With its fake lighthouse and Tiki-hut decor, it's hard to imagine Kelbo's restaurant harboring one of the best places for '40s swing dancing in town. But deep in the heart of Kitschland is where couples come to mambo, samba and jitterbug into the night.
They dance in the Coco-Bowl, an adjunct to the main restaurant where a giant coconut shell hangs over a parquet dance floor. Around that are tables where couples and families watch the action while sipping potent flaming cocktails and eating ribs that are served with a moist, pre-wrapped towelette. This is the antithesis of contemporary L.A. hangouts. There is no post-modern decor, water does not come with a slice of lemon and waiters do not wear designer uniforms.
"It's like Miami Beach in the '50s," said one patron who was gaga over the mirrored ball hanging from the middle of the coconut shell.
When the deejay spins big-band tunes the dance floor fills with couples of all ages. Jim and Lily Marie Farrell, both in their 60s, have been coming to Kelbo's for four years but have been dancing much longer; said Jim, "We learned how to dance back in the early days, when we were kids. But we stopped when we were raising our boys. And now we found the music again."
"Everybody is congenial," Lily Marie said. "We met these people here," she said, gesturing to the two other couples sitting with them, "and now we meet them here every Friday and Saturday night."
'New York Upbringing'
One of the younger couples, Steve Goldberg and Tammy Stein, already looked like veterans of many years of dance lessons. "Actually," Goldberg said with a sheepish smile, "I learned how to dance on the streets, as we say. It's from my New York upbringing."
And Stein? "I was one of those teen-agers who watched 'American Bandstand.' But I got into this after disco was over, about eight years ago."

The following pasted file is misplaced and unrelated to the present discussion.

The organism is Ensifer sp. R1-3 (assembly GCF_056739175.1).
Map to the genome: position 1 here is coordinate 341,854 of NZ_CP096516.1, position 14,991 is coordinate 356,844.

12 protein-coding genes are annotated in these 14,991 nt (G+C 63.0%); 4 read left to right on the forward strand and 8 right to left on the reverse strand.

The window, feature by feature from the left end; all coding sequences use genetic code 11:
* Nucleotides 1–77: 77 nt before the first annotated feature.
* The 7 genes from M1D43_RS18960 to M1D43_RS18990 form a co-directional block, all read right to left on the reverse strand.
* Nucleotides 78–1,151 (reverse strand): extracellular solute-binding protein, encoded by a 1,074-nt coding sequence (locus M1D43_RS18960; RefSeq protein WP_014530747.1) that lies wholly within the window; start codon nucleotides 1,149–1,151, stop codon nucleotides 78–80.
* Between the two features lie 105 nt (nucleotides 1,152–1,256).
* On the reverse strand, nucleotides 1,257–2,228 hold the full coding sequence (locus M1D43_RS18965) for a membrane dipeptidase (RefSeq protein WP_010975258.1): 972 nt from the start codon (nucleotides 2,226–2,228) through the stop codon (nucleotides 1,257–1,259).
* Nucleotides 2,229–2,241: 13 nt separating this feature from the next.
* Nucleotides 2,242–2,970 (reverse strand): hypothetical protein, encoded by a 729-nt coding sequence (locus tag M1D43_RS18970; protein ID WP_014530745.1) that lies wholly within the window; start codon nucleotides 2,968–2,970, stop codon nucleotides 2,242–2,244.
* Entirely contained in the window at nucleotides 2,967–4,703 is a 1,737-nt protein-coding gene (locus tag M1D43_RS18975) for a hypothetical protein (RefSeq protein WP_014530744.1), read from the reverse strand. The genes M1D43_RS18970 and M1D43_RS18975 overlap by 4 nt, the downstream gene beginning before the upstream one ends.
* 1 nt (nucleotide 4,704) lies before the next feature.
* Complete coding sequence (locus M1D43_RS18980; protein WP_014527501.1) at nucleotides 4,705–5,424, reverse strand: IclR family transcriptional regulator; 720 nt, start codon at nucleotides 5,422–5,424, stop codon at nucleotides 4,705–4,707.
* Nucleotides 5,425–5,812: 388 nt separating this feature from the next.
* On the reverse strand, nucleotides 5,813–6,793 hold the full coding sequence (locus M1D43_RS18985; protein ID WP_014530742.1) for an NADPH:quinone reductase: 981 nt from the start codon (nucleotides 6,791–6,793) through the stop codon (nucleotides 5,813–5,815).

The Kelbo's experience isn't complete without trying one of the exotic drinks (served with or without alcohol). The descriptions are as wacky as the drinks themselves. There is the Zombie ("The walking dead, too lazy to settle down in his grave"), the Dirty Stinker ("For salesmen and dirty bartenders who make 'Dirty Stinkers!' ") and the Star Fire ("Johnny Carson's favorite"). Non-alcoholic drinks include "Flaming Fun Bowls" served in tureens with extra-long straws. These exotic creations start at $3 and go up, depending on size and ingredients.
Dinner and appetizers are served in the Coco-Bowl; on the menu are the King Kelbo assorted appetizers (ribs, fried shrimp, egg rolls, slices of pineapple and kosher pickles; $6 and $8), original Hawaiian-style spareribs ($10.95) and honey-dipt Hawaiian fried chicken ($7.95). Desserts include Hula Pie, macadamia nut roll and pineapple fruit cheesecake.
Wallflowers are welcome at Kelbo's, but dance lessons are offered there during the week. The fox trot, waltz, cha-cha, tango, mambo, samba and rumba are taught by Kay Gordon, a lively woman whose credits include an appearance in the TV movie "Queen of the Stardust Ballroom" and a 13-year stint with Arthur Murray. She has been teaching dance at Kelbo's for 10 years. "Swing dancing is coming back," she said. "The cycle is starting to come around again. People are getting more into touch dancing. Coming here is a social night out for people--people need that sociability. And dancing is the avenue they take."
Kelbo's, 11434 W . Pico Blvd., West Los Angeles; (213) 473-3050.